Too bad Swayze didn’t have more lines and could have offered Danno some relaxing dance lessons to loosen up. That would have really been a way for Swayze to utilize his guest star moment to its fullest potential.
A good portion of the episode was used to further develop the side story of Kono and Adam. Kono and Catherine have a couple nice scenes where Kono asks Catherine to investigate Adam’s dealing with a man named Sato. It’s not really what we want to hear for our romantic couple. What happened to hot shower and bubble bath scenes? I guess when your boyfriend used to be in organized crime and you’re a cop, it can get tricky, but it doesn’t mean you should lie to your cousin and search your guy’s house. I know he’s not answering your calls, but that just means you have to stalk him through your BFF who can use her Navy intel connections to hook you up with good info.
At least now Kono knows where Adam is and who he’s been hanging out with — albeit it’s in Japan and he’s hanging with the Yakuza — but Chin did say to let Adam explain first before she decided if she could trust him. And it looks like Adam has a lot of explaining to do.
Besides the intense moments of the procedural and Kono trying to figure out what’s up with Adam, there were many sweet moments in this episode as well. The good-natured ribbing of McGarrett’s super short hair, which was a smart way to let actor Alex O’Loughlin ditch the horrible wig he had to wear in last week’s episode “ʻImi Loko Ka ʻUhane.” And Danno taking time to get a hug from daughter Gracie during her cheerleading practice, was a moment we needed after seeing two sets of demolished parents, as well as watching the difficult minute when Tip Gilbert offers his services to McG and Danno with a picture of his lost daughter Maile pinned to his leathers.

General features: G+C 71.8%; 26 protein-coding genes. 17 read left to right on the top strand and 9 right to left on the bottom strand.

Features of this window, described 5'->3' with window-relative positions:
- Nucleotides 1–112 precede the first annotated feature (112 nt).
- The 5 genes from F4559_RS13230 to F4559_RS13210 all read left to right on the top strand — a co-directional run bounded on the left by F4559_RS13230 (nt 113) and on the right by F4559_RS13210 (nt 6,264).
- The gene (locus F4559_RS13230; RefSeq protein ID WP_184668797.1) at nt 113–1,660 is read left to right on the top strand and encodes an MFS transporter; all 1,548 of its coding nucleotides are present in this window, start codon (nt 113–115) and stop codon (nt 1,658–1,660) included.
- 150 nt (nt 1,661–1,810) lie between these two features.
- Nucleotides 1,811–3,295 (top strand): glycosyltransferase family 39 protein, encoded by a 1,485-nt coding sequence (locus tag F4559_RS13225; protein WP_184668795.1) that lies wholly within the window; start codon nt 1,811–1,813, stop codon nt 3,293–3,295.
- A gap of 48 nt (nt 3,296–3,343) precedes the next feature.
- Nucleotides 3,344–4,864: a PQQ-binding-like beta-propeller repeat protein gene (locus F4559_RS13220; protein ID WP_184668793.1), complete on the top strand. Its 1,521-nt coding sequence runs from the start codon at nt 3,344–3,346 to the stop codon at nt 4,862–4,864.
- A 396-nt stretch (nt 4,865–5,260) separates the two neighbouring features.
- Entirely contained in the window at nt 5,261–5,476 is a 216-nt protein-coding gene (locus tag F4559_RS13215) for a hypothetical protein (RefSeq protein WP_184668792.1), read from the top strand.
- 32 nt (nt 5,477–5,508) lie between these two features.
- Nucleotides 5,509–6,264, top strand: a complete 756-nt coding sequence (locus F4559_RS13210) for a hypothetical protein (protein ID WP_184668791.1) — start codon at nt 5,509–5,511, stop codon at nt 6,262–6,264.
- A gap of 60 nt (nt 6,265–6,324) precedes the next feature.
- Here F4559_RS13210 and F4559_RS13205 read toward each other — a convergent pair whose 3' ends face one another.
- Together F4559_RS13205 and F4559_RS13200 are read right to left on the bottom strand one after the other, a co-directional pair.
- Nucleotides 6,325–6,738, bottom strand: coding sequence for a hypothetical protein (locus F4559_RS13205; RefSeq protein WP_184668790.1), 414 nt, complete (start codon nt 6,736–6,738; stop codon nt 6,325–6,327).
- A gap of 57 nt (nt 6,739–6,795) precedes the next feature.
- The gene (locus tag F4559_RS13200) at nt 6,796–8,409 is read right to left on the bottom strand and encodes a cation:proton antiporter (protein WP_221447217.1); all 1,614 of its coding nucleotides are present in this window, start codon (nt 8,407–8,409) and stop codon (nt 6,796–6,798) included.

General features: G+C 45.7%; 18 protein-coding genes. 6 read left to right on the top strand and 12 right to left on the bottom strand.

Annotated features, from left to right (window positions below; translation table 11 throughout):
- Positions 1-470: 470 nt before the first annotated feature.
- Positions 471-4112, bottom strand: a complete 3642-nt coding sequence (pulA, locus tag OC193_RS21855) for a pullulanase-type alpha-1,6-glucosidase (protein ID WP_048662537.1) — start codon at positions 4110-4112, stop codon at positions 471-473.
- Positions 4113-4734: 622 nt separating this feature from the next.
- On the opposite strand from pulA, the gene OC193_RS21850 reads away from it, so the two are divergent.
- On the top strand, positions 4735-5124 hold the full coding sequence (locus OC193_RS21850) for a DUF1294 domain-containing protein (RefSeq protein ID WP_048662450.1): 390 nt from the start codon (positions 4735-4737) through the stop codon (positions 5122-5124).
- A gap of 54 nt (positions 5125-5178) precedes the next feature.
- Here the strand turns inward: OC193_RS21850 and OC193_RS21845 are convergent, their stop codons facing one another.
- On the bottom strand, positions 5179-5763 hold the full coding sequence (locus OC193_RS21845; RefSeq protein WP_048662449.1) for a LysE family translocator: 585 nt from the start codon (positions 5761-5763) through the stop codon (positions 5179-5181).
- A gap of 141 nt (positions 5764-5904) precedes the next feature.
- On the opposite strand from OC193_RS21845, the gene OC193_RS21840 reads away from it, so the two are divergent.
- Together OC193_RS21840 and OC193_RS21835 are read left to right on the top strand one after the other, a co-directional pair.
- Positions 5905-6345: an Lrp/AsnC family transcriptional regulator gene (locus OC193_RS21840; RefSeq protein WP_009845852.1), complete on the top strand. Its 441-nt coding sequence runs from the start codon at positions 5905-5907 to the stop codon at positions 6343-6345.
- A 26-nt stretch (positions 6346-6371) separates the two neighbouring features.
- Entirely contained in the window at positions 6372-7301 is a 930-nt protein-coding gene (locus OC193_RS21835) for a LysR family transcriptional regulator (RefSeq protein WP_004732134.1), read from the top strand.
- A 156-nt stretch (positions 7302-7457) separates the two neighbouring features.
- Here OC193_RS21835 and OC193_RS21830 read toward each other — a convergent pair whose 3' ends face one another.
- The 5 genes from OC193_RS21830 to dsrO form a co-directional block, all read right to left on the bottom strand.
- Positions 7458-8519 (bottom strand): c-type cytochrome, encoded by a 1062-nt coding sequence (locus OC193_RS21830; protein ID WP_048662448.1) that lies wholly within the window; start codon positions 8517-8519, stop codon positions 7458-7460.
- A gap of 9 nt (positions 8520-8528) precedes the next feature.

The ending voice over by Kanani Rogers reading Amanda Morris’s journals as her parents weep and Danno looks on was nicely done. Many times television shows go too far, and have characters use melodramatic screaming and sobbing to portray sadness and suffering. But I thought the tears and the pain was very realistic in this episode and evenly handled. Nice direction by “Hawaii Five-0” veteran Steve Boyum, based on a great story by Peter Lenkov and teleplay by Noah Nelson.
If the last two episodes are like this one, we could end season three with a bang.
Redux Side Note:
This week, several Hawaiʻi actors — as well as a Hawaiʻi Olympic athlete — were featured in the episode:
» Jodi Jarvis and Brent Scott Dupuis played Joyce and Don Bishop, the parents of the missing little girl, Ella Bishop.
» Kanani Rogers, who most recently was seen in Manoa Valley Theatre’s “Next to Normal,” played brave Amanda Morris, the girl who had been kidnapped and held captive for ten years.
» Former newscaster and current Star-Advertiser blogger Diane Ako was seen on Henry Rollins’s television reporting on the death of the alleged kidnapper Helen Cantera.
» U.S. Olympic wrestler Clarissa Chun, who is credited as “Petite Young Woman,” help separate Shawn Mokuahi Garnett, Kamekona’s cousin Flippa, from a shrimp dinner as well as his dignity.
» Dennis Chun shined yet again in a short scene with the team finding Amanda’s body and catching McG and Danno up on the chain of evidence.
Wendie Burbridge is a published author, playwright and teacher who lives and works in Honolulu. Reach her via Facebook and follow her on Twitter.